By the same token, any criticisms of Muslim states and the activities of the Palestinian Authority should be measured, though many of those who demonise Israel seem willing to turn a blind eye to them.
Those who criticise Israel as a ‘Jewish’ state should reflect that whilst this does not form part of the country’s official name, ‘Islamic’ is part of the official name of quite a number of countries; they expelled their Jewish communities 60 years ago, (incidentally in far greater numbers than displaced Palestinians), do not allow Jews to visit , do not promote religious tolerance, criminalise homosexuals, have restrictions on the media, deny rights to women and are not functioning democracies
Such criticisms can be advanced, as I just have, without recourse to the insulting language that some critics of Israel feel they are free to deploy against Israel.
Len Duvall AM
FSOI letter to all GLA members
Dear Assembly Member
We would like to draw your attention to this statement from the Jewish-led Free Speech on Israel campaign regarding the motion on antisemitism passed by the London Assembly on Feb 8.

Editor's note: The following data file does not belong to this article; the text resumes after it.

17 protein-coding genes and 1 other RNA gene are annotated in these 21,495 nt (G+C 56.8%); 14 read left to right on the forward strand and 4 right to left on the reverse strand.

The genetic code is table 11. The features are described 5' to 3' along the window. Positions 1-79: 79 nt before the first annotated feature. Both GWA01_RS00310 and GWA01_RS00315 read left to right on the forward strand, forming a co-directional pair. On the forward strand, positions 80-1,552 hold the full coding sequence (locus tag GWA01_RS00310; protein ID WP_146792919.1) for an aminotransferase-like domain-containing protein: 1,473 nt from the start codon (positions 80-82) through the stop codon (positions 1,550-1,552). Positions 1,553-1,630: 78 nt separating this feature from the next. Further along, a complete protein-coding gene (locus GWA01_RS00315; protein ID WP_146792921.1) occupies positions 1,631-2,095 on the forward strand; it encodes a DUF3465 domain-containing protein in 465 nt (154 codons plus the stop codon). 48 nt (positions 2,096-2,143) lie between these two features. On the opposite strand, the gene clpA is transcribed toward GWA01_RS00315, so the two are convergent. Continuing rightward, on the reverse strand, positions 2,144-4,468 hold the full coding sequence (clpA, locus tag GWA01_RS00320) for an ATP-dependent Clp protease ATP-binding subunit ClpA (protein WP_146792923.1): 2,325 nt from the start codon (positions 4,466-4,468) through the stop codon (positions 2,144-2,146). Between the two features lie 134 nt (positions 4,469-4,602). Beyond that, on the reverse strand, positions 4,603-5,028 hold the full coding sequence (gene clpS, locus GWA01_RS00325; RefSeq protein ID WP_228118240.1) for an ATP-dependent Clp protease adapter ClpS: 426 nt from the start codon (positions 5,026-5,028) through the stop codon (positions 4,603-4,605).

In the statement, the group points out the worrying implications of the position the Assembly has taken – a position that could call into question the Assembly’s commitment to freedom of speech.
We invite you to look more carefully at the decision you made at the behest of Andrew Dismore, a prominent member of the lobby group Labour Friends of Israel.
A briefing document from Free Speech on Israel explains how equating anti-Zionism (a valid political position) and antisemitism (a noxious form of race hatred) constrains discourse about Palestine under the rubric of protecting Jews from antisemitism. This can only have the unintended consequence of stoking new hostility to Jews who may be seen as attempting to determine what non-Jews may or may not say about a foreign state.
We have a large number of London-based Jewish members who would welcome the opportunity to talk to you, individually or as a group, about this important subject.